Authors: O.L. Kuye; D.G. Fagboro; E.K. Akerele
Addresses: Department of Business Administration, University of Lagos, Akoka-Yaba, Lagos State, Nigeria ' Department of Business Administration, University of Lagos, Akoka-Yaba, Lagos State, Nigeria ' Department of Business Administration, University of Lagos, Akoka-Yaba, Lagos State, Nigeria
Abstract: Corporate social responsibility (CSR) reporting refers to how companies disclose information on their CSR performance in their annual financial statements. The current paper examines: how Nigerian companies incorporated CSR into their financial accounts; the correlation between an organisation's earnings and CSR reported; and the relationship between CSR reported and firm size. Using ANOVA and Pearson product-moment correlation to test the three hypotheses postulated, the central issues that emerged were that: the recognition, manner and style of CSR in annual financial reports were not standardised in Nigeria, not withstanding stakeholders' keen interest in such disclosures; it appeared there was a significant relationship between CSR reported and a firm's earnings and capital level. This study concluded that CSR disclosures were a key concept that had gained increasing international recognition and acceptance given its crucial role in the activities of an organisation and importance to a variety of stakeholders. Consequently, relevant legal authorities, standard setting bodies and other regulators in Nigeria should expedite action on standards and guidelines on CSR reporting.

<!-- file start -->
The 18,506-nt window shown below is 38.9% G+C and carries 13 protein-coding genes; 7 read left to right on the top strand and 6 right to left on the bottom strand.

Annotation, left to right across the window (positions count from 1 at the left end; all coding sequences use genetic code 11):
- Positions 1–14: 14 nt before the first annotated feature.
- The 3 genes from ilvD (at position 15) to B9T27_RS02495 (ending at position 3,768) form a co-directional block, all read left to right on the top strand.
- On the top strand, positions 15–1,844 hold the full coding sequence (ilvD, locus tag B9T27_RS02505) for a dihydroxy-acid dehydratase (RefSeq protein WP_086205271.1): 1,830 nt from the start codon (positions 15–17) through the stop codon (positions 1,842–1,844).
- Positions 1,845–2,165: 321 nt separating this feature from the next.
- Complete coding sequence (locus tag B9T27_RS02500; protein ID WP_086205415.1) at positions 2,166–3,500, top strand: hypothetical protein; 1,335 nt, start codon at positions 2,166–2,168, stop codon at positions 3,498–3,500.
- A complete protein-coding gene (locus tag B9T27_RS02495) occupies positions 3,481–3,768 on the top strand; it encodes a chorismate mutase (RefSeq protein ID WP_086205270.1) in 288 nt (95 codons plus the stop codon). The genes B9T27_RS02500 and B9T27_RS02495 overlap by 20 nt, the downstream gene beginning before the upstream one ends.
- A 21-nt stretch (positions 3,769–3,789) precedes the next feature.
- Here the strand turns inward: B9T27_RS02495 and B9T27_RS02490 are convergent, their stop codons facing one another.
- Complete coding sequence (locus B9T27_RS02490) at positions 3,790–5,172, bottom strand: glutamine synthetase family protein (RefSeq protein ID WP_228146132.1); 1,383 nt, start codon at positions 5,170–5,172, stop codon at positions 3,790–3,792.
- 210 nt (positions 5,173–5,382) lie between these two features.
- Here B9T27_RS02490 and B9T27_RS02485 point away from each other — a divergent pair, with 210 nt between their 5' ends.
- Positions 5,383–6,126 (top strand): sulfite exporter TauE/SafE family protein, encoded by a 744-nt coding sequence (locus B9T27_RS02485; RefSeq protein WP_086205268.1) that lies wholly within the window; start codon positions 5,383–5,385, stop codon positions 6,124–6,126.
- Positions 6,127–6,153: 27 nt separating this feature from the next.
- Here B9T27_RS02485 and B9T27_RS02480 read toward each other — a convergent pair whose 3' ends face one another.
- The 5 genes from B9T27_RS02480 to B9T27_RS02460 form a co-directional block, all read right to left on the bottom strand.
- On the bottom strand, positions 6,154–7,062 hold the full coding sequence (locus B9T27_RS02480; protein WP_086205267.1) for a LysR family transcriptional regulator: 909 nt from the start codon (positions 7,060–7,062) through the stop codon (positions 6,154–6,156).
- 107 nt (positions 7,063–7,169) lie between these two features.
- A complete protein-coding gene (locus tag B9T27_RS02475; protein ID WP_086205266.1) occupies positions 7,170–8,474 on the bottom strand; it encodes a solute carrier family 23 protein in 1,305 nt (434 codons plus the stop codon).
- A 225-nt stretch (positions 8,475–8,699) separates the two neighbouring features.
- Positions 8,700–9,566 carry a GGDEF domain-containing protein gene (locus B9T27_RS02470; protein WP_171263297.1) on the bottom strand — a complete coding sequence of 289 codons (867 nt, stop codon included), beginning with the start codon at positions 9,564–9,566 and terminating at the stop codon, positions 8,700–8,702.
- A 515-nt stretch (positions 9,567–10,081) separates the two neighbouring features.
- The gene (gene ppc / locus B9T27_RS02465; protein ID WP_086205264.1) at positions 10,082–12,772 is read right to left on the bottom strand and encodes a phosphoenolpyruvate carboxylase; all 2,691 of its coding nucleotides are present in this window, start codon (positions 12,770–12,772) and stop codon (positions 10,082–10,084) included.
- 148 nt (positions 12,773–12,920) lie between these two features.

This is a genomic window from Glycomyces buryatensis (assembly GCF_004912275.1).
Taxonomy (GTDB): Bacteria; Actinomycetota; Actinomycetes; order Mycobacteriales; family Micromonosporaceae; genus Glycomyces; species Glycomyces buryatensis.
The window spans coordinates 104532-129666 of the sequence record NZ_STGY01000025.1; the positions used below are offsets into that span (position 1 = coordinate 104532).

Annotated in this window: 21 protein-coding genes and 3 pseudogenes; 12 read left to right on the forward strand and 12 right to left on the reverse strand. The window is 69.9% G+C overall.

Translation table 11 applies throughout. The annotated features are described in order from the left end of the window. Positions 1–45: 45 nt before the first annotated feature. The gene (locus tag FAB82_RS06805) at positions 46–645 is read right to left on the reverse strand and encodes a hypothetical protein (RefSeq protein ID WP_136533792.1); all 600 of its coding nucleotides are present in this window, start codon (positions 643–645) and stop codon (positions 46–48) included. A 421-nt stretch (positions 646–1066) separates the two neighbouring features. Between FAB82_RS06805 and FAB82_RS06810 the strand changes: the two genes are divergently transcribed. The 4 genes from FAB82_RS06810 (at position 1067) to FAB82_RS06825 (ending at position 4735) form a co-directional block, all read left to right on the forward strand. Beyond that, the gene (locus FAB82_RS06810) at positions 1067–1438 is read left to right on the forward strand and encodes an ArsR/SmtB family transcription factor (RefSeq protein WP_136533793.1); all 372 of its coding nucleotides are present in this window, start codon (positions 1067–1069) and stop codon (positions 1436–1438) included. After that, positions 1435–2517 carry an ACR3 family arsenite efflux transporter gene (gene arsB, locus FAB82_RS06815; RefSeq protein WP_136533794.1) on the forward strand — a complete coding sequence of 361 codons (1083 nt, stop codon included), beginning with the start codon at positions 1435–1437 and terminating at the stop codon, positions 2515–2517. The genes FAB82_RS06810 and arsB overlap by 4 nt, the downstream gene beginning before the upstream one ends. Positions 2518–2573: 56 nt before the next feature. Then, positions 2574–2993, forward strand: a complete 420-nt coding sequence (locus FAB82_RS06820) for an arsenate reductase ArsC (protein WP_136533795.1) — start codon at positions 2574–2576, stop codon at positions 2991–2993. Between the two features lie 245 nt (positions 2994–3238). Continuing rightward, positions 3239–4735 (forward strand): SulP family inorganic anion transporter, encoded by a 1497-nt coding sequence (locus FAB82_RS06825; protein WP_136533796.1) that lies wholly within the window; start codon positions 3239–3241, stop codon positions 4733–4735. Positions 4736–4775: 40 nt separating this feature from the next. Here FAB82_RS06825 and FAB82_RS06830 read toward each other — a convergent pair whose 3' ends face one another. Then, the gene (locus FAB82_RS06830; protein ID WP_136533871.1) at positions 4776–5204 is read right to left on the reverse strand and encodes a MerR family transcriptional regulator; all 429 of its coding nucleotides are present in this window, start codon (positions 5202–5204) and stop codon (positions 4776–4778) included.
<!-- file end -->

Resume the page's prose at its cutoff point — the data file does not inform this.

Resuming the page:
Keywords: corporate social responsibility; CSR reporting; financial statements; strategic implications; firm earnings; firm size; Nigeria; annual reports; capital levels.
International Journal of Business and Globalisation, 2014 Vol.13 No.2, pp.225 - 249
Published online: 28 Aug 2014 *Full-text access for editors Access for subscribers Purchase this article Comment on this article